March 16, 2011, 10:53 AM

eBay cuts seller fees—or does it?

Sellers’ first 50 auction items per month list free and eBay is cutting its commission.

Lead Photo

EBay Inc. announced a new pricing structure yesterday that eliminates some upfront auction listing costs and incentivizes sellers to offer free and low-cost shipping.

Effective April 19, sellers will get their first 50 auction listings per month free and can add the fixed-price “Buy It Now” sales tool, also for free. EBay previously charged five to 25 cents per listing to use Buy It Now. Existing listing rates apply for auction items after the first 50.

The online marketplace also restructured its final value fees, which are the commissions it collects from shoppers and are based on the total value of a sale. EBay will now lump the cost of shipping into the total sale value, while at the same time reducing overall commissions by 1%-2%, depending on the item. 

This means sellers who currently offer free or low-cost shipping will get a break on what they owe eBay. Sellers who charge high shipping costs will pay more. EBay says 30% of items sold by U.S. merchants already ship free.

The commission fee for apparel items, for example, drops from 12% to 10% under the new structure, but the commission will now be based on the final sale price of the item plus shipping.

So if a seller sells an apparel item for $40 and offers free shipping, he will now owe eBay $4 (10%), whereas before he owed $4.80 (12%).  A seller who closes a $40 sale but charges $10 for shipping will pay eBay a $5 commission under the new rules, 20 cents more than previously, as eBay’s final value fee will now be based on a $50 total sale.

EBay says the changes allow both sellers and customers to benefit from an immediate purchase and that the new fee structures build upon a series of similar promotions implemented in 2010, which it says drove significant increases in both new sellers and new listings.

“As we look toward the future of commerce, eBay is positioning small sellers and larger merchants alike for growth,” says Christopher Payne, senior vice president and head of eBay North America. “We are listening to our customers and continue to tailor pricing to ensure the success of our sellers.”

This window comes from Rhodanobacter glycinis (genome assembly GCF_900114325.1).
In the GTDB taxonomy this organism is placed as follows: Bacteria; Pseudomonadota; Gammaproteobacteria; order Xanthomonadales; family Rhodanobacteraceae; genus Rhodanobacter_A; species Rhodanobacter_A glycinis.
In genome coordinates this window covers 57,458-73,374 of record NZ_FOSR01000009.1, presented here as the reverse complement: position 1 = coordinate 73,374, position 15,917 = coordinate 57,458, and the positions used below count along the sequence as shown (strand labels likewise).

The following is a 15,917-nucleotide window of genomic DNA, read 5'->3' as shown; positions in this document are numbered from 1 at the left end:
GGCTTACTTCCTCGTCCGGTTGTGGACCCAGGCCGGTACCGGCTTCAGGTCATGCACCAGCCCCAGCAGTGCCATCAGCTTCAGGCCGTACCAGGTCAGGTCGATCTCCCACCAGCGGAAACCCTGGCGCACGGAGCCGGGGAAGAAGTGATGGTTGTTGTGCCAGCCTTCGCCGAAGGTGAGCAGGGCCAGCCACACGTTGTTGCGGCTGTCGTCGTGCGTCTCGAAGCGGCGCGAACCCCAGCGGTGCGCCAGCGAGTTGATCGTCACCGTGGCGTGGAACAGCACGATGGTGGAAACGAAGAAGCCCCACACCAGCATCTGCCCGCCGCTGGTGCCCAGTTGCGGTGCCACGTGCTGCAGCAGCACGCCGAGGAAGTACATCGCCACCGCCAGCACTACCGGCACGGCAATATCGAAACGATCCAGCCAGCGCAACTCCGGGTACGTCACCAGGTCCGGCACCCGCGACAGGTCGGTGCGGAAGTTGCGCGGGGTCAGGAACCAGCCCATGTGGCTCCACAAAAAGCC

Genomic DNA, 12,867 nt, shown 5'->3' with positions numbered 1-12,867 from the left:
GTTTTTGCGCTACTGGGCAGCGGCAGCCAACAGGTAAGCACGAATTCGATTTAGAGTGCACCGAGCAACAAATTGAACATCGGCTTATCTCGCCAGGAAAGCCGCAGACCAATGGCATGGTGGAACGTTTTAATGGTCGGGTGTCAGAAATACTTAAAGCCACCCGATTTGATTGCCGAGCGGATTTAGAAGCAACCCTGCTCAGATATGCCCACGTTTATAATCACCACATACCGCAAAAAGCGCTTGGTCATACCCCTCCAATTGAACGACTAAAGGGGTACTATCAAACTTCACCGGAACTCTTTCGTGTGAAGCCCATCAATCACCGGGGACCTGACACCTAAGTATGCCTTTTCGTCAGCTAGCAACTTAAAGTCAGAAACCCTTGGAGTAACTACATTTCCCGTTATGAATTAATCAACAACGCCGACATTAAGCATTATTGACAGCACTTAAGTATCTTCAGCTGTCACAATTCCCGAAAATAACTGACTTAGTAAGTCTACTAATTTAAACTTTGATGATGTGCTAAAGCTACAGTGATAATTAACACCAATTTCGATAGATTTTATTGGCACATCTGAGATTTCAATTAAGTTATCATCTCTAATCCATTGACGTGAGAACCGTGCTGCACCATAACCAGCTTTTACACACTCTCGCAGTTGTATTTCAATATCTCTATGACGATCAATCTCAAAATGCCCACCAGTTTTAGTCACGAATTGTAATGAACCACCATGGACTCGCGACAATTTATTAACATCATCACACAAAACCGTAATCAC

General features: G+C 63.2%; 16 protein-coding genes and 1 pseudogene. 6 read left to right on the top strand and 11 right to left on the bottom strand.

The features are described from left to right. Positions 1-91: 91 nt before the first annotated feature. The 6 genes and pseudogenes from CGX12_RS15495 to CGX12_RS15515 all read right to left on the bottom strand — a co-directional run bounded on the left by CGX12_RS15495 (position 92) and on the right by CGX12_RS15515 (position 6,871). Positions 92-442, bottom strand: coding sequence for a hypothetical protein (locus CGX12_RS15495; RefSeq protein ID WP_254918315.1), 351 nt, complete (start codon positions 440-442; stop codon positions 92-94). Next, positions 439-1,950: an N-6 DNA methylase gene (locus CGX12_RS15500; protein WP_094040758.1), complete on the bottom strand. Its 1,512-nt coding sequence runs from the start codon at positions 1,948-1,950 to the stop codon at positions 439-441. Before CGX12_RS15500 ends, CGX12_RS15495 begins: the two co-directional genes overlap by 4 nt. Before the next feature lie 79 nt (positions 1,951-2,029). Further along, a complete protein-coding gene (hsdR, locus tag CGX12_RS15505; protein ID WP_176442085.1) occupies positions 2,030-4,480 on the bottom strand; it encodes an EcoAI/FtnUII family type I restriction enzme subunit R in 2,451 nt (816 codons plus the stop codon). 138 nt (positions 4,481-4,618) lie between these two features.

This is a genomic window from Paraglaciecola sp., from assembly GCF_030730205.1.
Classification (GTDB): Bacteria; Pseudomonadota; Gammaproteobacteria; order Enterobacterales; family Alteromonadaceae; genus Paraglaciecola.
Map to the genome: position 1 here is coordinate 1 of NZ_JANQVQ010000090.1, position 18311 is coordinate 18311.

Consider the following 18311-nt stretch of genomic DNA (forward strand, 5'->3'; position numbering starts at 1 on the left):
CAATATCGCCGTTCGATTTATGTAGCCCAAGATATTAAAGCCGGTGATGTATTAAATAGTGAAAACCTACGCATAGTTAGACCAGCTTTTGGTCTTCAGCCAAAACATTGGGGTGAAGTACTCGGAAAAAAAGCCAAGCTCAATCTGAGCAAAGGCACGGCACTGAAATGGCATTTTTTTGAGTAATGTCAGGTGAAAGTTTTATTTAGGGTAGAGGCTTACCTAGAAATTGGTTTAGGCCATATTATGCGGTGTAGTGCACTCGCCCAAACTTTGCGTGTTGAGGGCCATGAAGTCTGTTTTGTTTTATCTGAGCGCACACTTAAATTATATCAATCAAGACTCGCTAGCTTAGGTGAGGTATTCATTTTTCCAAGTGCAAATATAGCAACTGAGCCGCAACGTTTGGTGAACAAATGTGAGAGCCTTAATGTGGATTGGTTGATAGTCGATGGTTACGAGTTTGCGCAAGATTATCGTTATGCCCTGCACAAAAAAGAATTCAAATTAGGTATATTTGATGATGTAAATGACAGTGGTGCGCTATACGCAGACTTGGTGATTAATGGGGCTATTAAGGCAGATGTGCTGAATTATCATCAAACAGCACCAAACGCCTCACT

Not all eBay sellers agree. Robert Bitto, owner of the SuenosImports eBay store, says the new fee structure will cause him to remove his products from the online marketplace, as it has become less and less profitable for him over the years. “I will lose at least $1,000 this year with the new fee rules.  That’s a mortgage payment,” he says. 

Bitto says he charges for shipping at the same rate that U.S. Postal Service or FedEx charges him. “This program is to encourage the lowest possible price for shipping, but I do that anyway,” he says.  “I’m going to pump up my web site, pump up my sales on Etsy.com and by the end of the year I will have weaned myself off of eBay.”

Simone Klein, an occasional seller on eBay and owner of DesignKandy.com, says eBay is punishing all sellers for the actions of a small group of sellers that sell items at rock-bottom prices but then jack up the cost of shipping, thereby avoiding paying fees to eBay. For example, a seller might charge 1 cent for a pair of socks but then charge $20 to ship them and pocket the real shipping balance and avoid paying fees to eBay. “There are a few bad apples out there that make money off of shipping by adding huge amounts of handling charges, but most sellers are pretty fair," she says. The only winner here is eBay.”

Rich Rothbard, product manager at specialty camera retailer Cameta Camera which has a daily average of between 8,000 and 9,000 items on eBay and also sells on Amazon and through its own retail site, says web consumers today are savvy enough to look at the total price to find the best deal—and that includes shipping. “It doesn’t matter how you package it, what it comes down to is your overall gross price including shipping,” Rothbard says. “After price, the first thing a person looks at is if you offer free shipping.”

The fee changes will impact sellers differently, depending on the price point at which they sell and the cost at which they ship, says Scot Wingo, a long-time eBay observer and CEO of ChannelAdvisor, a firm that helps retailers sell through online marketplaces, search engines and comparison shopping sites.

 The new rules will impact merchants that sell large, bulky items that are difficult to ship. When the high shipping costs of these types of items are lumped in with the item price, eBay will charge a much larger commission, Wingo says.

Sellers in these low-priced and high shipping cost categories will likely raise prices to offset the higher commissions eBay will charge, essentially passing on fee increases to the online marketplace shopper. “There are maybe 10% of the sellers that are in that bucket,” Wingo says.  “For those kind of items, it will make it tough for eBay to be price competitive.”

Since 1998, Tricia Will has managed eBay auctions for British car parts restoration company Imagination Engineering Inc.  She says the new pricing structure is the latest in a string of policies implemented over the last two years that have affected her business so considerably that she is considering taking her 2,000 items off the online marketplace.  “Our eBay fees used to be $600 a month; they now range from $800 to $1,100 a month and this new fee structure will affect us by a 2% margin,” she says.  “This will put a lot of people out of business.”

The updated final value fee structure takes effect for non‐store sellers April 19, and for merchants that operate eBay stores and fixed-price sellers July 6. 

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